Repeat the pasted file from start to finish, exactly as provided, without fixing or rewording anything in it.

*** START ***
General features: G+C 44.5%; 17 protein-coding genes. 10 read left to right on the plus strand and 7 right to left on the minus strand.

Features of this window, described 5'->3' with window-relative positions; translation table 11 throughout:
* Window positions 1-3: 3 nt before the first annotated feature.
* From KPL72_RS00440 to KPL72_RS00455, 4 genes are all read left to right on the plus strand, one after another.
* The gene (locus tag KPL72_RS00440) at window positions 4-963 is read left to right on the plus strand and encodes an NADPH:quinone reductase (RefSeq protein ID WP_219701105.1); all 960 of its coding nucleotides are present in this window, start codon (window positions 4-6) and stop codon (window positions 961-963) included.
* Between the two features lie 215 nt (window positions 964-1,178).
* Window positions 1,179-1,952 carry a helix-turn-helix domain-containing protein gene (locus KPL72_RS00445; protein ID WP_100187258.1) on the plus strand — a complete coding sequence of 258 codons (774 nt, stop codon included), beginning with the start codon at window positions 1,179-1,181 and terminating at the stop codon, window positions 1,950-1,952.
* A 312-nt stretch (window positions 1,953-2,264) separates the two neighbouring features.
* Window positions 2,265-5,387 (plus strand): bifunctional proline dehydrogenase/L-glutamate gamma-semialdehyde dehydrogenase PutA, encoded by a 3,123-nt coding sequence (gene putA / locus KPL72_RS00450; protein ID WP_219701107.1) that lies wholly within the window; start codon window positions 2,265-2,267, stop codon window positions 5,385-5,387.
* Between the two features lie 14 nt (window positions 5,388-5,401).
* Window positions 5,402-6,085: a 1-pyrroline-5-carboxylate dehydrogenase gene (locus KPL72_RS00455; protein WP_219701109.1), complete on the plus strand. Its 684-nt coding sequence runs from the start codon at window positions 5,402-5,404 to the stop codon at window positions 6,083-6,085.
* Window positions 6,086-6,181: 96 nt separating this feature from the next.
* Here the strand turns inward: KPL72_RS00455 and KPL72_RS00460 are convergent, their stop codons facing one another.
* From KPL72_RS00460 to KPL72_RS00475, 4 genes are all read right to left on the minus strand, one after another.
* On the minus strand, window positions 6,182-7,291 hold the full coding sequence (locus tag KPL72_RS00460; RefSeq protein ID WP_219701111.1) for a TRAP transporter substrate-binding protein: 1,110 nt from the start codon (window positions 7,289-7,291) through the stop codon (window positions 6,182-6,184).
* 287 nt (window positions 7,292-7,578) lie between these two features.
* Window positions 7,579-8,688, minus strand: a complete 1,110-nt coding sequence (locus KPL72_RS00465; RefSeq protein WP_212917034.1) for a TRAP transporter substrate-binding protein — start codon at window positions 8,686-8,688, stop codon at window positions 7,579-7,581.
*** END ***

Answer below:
General features: G+C 44.5%; 17 protein-coding genes. 10 read left to right on the plus strand and 7 right to left on the minus strand.

Features of this window, described 5'->3' with window-relative positions; translation table 11 throughout:
* Window positions 1-3: 3 nt before the first annotated feature.
* From KPL72_RS00440 to KPL72_RS00455, 4 genes are all read left to right on the plus strand, one after another.
* The gene (locus tag KPL72_RS00440) at window positions 4-963 is read left to right on the plus strand and encodes an NADPH:quinone reductase (RefSeq protein ID WP_219701105.1); all 960 of its coding nucleotides are present in this window, start codon (window positions 4-6) and stop codon (window positions 961-963) included.
* Between the two features lie 215 nt (window positions 964-1,178).
* Window positions 1,179-1,952 carry a helix-turn-helix domain-containing protein gene (locus KPL72_RS00445; protein ID WP_100187258.1) on the plus strand — a complete coding sequence of 258 codons (774 nt, stop codon included), beginning with the start codon at window positions 1,179-1,181 and terminating at the stop codon, window positions 1,950-1,952.
* A 312-nt stretch (window positions 1,953-2,264) separates the two neighbouring features.
* Window positions 2,265-5,387 (plus strand): bifunctional proline dehydrogenase/L-glutamate gamma-semialdehyde dehydrogenase PutA, encoded by a 3,123-nt coding sequence (gene putA / locus KPL72_RS00450; protein ID WP_219701107.1) that lies wholly within the window; start codon window positions 2,265-2,267, stop codon window positions 5,385-5,387.
* Between the two features lie 14 nt (window positions 5,388-5,401).
* Window positions 5,402-6,085: a 1-pyrroline-5-carboxylate dehydrogenase gene (locus KPL72_RS00455; protein WP_219701109.1), complete on the plus strand. Its 684-nt coding sequence runs from the start codon at window positions 5,402-5,404 to the stop codon at window positions 6,083-6,085.
* Window positions 6,086-6,181: 96 nt separating this feature from the next.
* Here the strand turns inward: KPL72_RS00455 and KPL72_RS00460 are convergent, their stop codons facing one another.
* From KPL72_RS00460 to KPL72_RS00475, 4 genes are all read right to left on the minus strand, one after another.
* On the minus strand, window positions 6,182-7,291 hold the full coding sequence (locus tag KPL72_RS00460; RefSeq protein ID WP_219701111.1) for a TRAP transporter substrate-binding protein: 1,110 nt from the start codon (window positions 7,289-7,291) through the stop codon (window positions 6,182-6,184).
* 287 nt (window positions 7,292-7,578) lie between these two features.
* Window positions 7,579-8,688, minus strand: a complete 1,110-nt coding sequence (locus KPL72_RS00465; RefSeq protein WP_212917034.1) for a TRAP transporter substrate-binding protein — start codon at window positions 8,686-8,688, stop codon at window positions 7,579-7,581.